An acute global challenge pipes understood environmental sustainability. Sweden should take responsibility when it comes to fighting climate change, among other things by phasing out fossil fuels to 2045. Many Swedish companies are investing huge resources in R & D in renewable energy, energy efficiency, electric vehicles and other means to remove carbon dioxide emissions. In this way Sweden stakes out the path. And Swedish export-dependent companies also know from experience that it benefits them to be the first climate-smart technology. So there is no contradiction between environmental and economic sustainability.

The main message in terms of sustainable development goals is that they are within reach – whether governments, private sector, civil society and the international community control over sufficient resources to prioritize them. We can afford sustainable development – in fact, it is an unsustainable development that would ruin us. In particular, we can not afford the violent conflict that cost lives, while millions of civilians and control the public’s attention and budgets away from long-term investments in environmental sustainability and welfare.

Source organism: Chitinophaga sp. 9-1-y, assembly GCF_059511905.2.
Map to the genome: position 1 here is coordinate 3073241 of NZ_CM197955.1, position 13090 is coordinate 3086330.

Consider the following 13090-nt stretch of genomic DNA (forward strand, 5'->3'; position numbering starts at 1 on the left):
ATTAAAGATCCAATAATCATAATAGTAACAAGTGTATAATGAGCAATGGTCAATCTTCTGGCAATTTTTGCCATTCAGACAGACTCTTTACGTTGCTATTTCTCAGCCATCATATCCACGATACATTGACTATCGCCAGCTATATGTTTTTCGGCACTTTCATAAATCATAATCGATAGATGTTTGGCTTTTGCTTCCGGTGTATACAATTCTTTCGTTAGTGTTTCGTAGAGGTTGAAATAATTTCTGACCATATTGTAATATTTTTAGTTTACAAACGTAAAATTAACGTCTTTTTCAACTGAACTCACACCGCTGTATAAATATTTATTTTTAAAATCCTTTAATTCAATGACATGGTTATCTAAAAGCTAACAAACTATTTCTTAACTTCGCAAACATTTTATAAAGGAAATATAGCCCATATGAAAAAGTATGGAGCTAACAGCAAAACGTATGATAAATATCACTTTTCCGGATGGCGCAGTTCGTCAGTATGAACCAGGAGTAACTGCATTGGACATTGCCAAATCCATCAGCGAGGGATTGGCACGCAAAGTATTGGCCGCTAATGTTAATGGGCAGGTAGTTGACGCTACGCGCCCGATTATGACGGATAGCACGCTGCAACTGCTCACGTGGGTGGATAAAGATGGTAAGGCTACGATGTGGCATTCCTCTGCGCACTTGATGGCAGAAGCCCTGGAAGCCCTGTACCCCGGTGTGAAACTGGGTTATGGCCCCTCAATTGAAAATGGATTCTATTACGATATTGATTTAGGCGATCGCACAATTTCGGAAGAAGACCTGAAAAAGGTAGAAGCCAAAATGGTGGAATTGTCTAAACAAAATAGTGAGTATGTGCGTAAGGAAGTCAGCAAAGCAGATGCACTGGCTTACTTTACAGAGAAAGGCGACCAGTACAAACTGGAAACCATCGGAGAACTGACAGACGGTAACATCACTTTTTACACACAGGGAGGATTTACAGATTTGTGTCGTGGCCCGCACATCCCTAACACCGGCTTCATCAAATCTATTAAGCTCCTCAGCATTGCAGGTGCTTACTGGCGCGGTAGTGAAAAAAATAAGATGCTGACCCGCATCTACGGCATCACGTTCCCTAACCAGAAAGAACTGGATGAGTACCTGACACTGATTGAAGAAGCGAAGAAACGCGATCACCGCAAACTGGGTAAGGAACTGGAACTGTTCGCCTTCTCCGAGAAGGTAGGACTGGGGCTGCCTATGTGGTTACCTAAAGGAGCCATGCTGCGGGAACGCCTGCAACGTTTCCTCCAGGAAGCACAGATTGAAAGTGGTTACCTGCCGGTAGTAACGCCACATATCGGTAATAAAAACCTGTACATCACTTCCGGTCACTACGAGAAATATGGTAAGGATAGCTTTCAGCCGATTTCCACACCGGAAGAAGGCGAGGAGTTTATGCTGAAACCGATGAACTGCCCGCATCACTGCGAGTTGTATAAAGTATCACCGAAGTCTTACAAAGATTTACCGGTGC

Sweden intends to promote the objectives of sustainable development through its national efforts, its long-standing tradition of generous development, their interaction with like-minded leaders of the goals of sustainable development, and their voice and influence in the UN Security Council in favor of peace and reconciliation. 2030 agenda shows that peace, social justice, welfare and environmental protection is not a utopia. But it will not become a reality without the vision and strong leadership.

While countries have become wealthier, many have become less fair in terms of income and wealth distribution. Sweden has among the smallest income disparities in the world, but you know after a century of social structure that it is a demanding task to preserve income equality.

Isabella Lövin (MP), Minister for International Development Cooperation and Climate

Jeffrey Sachs, Director of the UN Sustainable Development Solutions Network (SDSN) and professor at Columbia University

This article was published today in major Swedish newspapers.